KEEPING CONSISTENT VERB TENSE
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General guideline: Do not shift from one tense
to another if the time frame for each action or
state is the same.
Incorrect: About noon the sky darkened, a breeze
sprang up, and a low rumble announces the
approaching storm.
Darkened and sprang up are past tense verbs;
announces is present but should be past (announced)
to maintain consistency within the time frame.
Corrected: About noon the sky darkened, a breeze
sprang up, and a low rumble announced the
approaching storm.
Verb tense consistency. Purdue OWL. Retrieved from
http://owl.english.purdue.edu/owl/resource/601/04/
KEEPING CONSISTENT VERB TENSE
2. Incorrect: Yesterday we walk to school but later
rode the bus home.
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Walk is present tense but should be past to
maintain consistency within the time frame
(yesterday); rode is past, referring to an action
completed before the current time frame.
Corrected: Yesterday we walked to school but
later rode the bus home.
VERB TENSE
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General guideline: Do shift tense to indicate a
change in time frame from one action or state
to another.
1. The children love their new tree house, which they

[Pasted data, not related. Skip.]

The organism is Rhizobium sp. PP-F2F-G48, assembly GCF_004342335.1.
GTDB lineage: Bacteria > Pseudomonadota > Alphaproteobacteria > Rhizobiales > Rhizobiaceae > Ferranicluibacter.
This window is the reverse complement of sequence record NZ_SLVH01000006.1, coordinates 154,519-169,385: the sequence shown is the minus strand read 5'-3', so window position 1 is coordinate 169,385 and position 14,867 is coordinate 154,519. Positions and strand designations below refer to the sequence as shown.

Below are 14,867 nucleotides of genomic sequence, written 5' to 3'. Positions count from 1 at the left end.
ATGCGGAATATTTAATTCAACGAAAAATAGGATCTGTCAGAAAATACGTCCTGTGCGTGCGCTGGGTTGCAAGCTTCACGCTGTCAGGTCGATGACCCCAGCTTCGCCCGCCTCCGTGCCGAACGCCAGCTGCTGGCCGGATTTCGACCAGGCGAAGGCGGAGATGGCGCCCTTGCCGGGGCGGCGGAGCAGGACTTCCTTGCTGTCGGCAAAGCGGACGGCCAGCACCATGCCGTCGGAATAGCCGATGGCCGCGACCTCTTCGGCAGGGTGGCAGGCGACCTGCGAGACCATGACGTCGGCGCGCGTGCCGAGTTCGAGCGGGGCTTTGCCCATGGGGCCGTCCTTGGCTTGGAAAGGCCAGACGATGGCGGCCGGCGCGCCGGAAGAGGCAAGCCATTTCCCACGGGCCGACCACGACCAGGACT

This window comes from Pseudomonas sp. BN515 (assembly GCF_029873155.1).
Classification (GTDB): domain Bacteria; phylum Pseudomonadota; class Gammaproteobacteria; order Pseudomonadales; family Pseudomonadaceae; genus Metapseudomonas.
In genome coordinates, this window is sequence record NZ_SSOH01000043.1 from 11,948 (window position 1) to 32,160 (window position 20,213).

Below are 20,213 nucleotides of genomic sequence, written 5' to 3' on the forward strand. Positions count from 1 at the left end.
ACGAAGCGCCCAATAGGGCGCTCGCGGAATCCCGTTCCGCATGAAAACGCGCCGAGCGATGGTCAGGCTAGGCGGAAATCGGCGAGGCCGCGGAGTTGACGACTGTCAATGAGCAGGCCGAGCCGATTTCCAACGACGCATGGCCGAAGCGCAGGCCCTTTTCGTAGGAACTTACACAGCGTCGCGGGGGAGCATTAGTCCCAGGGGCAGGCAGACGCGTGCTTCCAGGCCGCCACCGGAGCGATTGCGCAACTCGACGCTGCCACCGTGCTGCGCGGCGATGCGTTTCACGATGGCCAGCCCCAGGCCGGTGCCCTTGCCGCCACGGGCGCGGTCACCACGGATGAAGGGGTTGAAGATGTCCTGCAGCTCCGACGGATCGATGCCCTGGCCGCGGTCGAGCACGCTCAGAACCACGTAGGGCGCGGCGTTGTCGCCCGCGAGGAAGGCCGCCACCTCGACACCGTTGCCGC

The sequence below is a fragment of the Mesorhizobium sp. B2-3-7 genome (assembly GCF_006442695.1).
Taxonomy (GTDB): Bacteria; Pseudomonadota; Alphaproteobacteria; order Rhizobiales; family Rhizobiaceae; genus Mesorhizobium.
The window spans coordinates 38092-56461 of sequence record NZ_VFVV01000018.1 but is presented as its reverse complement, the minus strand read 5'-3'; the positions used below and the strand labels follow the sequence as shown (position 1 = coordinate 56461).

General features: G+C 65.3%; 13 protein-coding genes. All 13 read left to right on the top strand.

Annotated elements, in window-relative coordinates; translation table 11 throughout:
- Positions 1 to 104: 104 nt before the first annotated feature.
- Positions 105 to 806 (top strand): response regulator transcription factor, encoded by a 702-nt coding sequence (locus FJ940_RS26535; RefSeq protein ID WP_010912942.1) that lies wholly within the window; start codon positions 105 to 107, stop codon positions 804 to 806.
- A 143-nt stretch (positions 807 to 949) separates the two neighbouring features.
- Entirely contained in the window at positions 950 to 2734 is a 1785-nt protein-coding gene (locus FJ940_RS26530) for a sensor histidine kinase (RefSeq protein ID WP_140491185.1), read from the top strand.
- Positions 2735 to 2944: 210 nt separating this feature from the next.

built themselves.
Love is present tense, referring to a current state
(they still love it now;) built is past, referring to an
action completed before the current time frame (they
are not still building it.)
Verb tense consistency. Purdue OWL. Retrieved from
http://owl.english.purdue.edu/owl/resource/601/04/
VERB TENSE
2. Workers are installing extra loudspeakers
because the music in tonight's concert will need
amplification.
 Are installing refers to an ongoing action in the
current time frame (the workers are still
installing, and have not finished;) will need is
future, referring to action expected to begin after
the current time frame (the concert will start in
the future, and that's when it will need
amplification.)
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Verb tense consistency. Purdue OWL. Retrieved from
http://owl.english.purdue.edu/owl/resource/601/04/
VERB TENSE IN SOCIAL SCIENCE
WRITING
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General guideline: Establish a primary tense for
the main discourse, and use occasional shifts to
other tenses to indicate changes in time frame.
Use present tense to state facts, to refer to perpetual
or habitual actions, and to discuss your own ideas or
those expressed by an author in a particular work.